Pharr EDC April large leaderboard banner

The clock is ticking on a two-million-job issue: finding a permanent solution to replace Deferred Action for Childhood Arrivals (DACA).

The DACA program allows individuals who entered the United States as children to remain here for school or work.

Nearly 800,000 persons across the country are enrolled in the program, and approximately 124,300 of these individuals (often called “Dreamers”) live in Texas.

DACA was never intended to be a permanent solution, and it is time for Congress to step up and deal with the situation in a sustainable manner. The Trump Administration’s decision to end the current version of DACA allowed six months for Congressional action to provide a replacement. If no action is taken, the Dreamers will be subject to deportation when work visas in place on March 5, 2018 expire. The problem is that DACA is the result of a 2012 Presidential memorandum, was never intended to be a long-term solution, and was facing significant challenges on legal and other fronts. The economy needs the Dreamers, who are either already working or preparing to do so by attending school.

Given underlying changes in the U.S. workforce, immigrants, both documented and undocumented, will become a more crucial source of labor over time. Even if all currently unemployed persons in Texas filled jobs now held by undocumented workers (which is impossible for myriad reasons), the state would be left with a glaring gap of hundreds of thousands of workers if the undocumented workforce were no longer available. Certain industries are particularly in need of workers and rely on undocumented individuals, and events such as Hurricane Harvey exacerbate the shortage. As fears of deportation rise, it becomes increasingly difficult to access this critical resource.

Apart from the obvious social and human issues associated with removing the DACA recipients, there are very real economic losses that would occur if DACA is allowed to expire. I recently looked at the numbers, quantifying the direct economic benefits of the Dreamers. I also used our impact assessment system to estimate the total gains in business activity they generate including multiplier effects.

For the United States, direct benefits of Dreamers each year include an estimated $84.3 billion in output (gross product), $52.8 billion in personal income and almost 685,200 jobs. When multiplier effects are considered, the total benefits rise to $188.6 billion in output and $117.3 billion in income per year as well as nearly 2.1 million jobs.

For Texas, the direct gains in business activity associated with the Dreamers include an estimated $11.5 billion in output (gross product) and $7.2 billion in income each year in addition to more than 108,100 jobs. When multiplier effects are included, the total rises to $25.8 billion in annual output, $16.0 billion in income per year, and 324,000 jobs.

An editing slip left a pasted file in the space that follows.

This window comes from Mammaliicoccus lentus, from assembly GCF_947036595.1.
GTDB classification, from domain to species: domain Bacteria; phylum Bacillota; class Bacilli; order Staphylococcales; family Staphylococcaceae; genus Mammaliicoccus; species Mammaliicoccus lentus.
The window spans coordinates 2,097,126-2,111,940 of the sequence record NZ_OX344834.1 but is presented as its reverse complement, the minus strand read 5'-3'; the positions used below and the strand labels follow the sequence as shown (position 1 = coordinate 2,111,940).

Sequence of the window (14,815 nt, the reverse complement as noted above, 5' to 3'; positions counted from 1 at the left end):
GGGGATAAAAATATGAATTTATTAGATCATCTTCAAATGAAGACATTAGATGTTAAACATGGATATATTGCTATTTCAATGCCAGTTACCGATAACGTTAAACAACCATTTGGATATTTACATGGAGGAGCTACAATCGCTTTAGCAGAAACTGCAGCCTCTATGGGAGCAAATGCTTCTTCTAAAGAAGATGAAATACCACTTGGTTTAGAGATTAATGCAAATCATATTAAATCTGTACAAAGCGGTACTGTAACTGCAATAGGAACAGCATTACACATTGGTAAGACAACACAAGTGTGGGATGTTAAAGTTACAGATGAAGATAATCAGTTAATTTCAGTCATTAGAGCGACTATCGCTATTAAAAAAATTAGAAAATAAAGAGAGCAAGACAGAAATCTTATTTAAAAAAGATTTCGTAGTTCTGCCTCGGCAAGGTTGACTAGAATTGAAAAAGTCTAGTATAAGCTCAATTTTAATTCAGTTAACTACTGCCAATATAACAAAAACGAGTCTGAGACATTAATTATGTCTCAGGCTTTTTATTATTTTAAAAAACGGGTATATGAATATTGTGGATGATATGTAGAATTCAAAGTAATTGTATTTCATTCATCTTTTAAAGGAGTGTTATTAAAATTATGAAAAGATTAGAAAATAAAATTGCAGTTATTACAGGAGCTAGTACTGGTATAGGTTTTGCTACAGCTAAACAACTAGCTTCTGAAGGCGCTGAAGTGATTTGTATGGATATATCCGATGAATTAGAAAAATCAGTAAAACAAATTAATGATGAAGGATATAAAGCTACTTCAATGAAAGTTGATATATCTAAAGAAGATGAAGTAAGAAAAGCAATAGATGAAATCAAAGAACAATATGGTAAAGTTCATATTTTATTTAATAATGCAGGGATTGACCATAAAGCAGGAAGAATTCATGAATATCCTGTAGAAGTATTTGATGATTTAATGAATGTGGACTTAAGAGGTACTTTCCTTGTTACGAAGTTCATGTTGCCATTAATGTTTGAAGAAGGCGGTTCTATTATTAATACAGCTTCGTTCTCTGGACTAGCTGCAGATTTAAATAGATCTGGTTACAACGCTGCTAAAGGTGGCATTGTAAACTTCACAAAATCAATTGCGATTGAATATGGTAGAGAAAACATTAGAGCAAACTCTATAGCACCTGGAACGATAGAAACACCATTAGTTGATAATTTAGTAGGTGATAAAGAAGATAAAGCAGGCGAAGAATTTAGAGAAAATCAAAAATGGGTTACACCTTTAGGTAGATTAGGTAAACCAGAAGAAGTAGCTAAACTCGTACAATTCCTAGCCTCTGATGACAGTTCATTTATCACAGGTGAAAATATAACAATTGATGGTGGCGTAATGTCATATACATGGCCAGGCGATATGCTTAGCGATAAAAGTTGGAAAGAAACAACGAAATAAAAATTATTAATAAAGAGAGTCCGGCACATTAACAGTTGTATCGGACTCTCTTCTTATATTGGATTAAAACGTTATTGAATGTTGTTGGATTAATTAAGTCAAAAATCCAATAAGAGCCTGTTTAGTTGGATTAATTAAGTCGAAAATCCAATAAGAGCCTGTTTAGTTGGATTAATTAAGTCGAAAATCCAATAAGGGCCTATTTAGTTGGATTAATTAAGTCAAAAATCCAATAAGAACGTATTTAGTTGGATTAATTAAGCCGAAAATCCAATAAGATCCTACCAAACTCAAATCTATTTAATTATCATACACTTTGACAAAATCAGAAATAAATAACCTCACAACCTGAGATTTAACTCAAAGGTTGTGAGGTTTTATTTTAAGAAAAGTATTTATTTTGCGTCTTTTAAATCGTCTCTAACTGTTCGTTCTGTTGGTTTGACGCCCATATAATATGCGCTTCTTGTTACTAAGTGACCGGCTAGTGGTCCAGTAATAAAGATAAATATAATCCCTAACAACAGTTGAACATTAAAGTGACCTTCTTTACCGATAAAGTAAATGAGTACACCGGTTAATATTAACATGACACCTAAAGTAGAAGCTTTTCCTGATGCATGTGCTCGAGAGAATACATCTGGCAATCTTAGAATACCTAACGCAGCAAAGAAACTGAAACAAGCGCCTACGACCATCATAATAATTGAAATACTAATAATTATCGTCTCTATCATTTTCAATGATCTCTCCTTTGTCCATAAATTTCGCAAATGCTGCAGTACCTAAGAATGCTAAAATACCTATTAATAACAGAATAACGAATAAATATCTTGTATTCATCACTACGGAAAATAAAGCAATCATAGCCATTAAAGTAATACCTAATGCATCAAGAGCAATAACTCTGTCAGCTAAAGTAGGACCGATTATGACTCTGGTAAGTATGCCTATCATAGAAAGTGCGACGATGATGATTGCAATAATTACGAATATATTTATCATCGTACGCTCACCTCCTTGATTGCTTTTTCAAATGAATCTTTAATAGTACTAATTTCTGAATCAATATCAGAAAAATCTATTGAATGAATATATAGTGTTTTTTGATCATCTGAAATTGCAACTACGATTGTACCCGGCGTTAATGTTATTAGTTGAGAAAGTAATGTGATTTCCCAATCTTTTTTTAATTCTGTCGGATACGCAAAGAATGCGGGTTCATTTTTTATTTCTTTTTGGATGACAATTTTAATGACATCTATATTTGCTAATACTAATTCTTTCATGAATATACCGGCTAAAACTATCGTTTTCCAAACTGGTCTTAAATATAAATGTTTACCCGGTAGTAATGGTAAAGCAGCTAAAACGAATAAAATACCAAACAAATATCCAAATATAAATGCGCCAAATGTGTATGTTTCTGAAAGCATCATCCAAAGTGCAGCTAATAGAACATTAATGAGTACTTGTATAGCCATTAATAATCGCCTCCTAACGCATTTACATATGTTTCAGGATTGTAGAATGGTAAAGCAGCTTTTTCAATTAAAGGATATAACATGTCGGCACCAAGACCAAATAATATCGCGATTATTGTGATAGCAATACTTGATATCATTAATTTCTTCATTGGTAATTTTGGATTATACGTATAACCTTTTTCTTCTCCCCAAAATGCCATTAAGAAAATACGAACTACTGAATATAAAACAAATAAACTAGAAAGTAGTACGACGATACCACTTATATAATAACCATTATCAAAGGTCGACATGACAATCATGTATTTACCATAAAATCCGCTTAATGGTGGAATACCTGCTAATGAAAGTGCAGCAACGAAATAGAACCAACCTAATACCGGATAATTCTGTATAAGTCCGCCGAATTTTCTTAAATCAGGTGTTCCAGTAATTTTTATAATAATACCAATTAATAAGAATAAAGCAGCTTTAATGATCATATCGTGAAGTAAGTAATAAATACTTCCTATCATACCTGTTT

The economic consequences go beyond these numbers. Uncertainty related to DACA causes notable other problems, both for the individuals involved and for those interacting with them (such as potential employers). Furthermore, there are also people who are undocumented entirely, with even more challenges such as being unable to start a business, buy an airplane ticket, or obtain a checking account. Although the issues related to immigration are complex, economic benefits of this magnitude should not be ignored in the conversation regarding immigration reform.

Recently, some members of Congress have announced that they are tying their votes on the appropriations bill needed to fund the federal government past December 31 to the inclusion of a DACA fix. While a solution is imperative, so too is avoiding a government shutdown. The deadline for DACA is in March, and this may not be the time to play politics on passing the appropriations bill. No good can come out of a failure to act to fund the government (but that’s a topic for another day).

Rational immigration reform is clearly needed, and solving the problem facing Dreamers can be an important first step. The immigrant workforce is critical to long-term prosperity in the United States and in Texas, particularly given the aging of the population and slowing of workforce growth. In addition, immigrants (including undocumented immigrants) generate substantial business activity through consumer spending and other activity. Millions of jobs are at stake, and Congress needs to work together to replace DACA with a permanent solution.

Editor’s Note: The main image accompanying the above guest column in courtesy of PBS.

VBMC – Ortho: Large Leaderboard

4 COMMENTS

  1. The U.S. currently has eleven non immigrant guest worker visa programs.
    http://travel.state.gov/content/visas/english/employment/temporary.html

    There is no cap on the number of workers allowed into the U.S. under the H-2A temporary agricultural guest worker visa program.

    http://thehill.com/homenews/senate/263529-funding-deal-hits-backlash-over-increase-in-worker-visas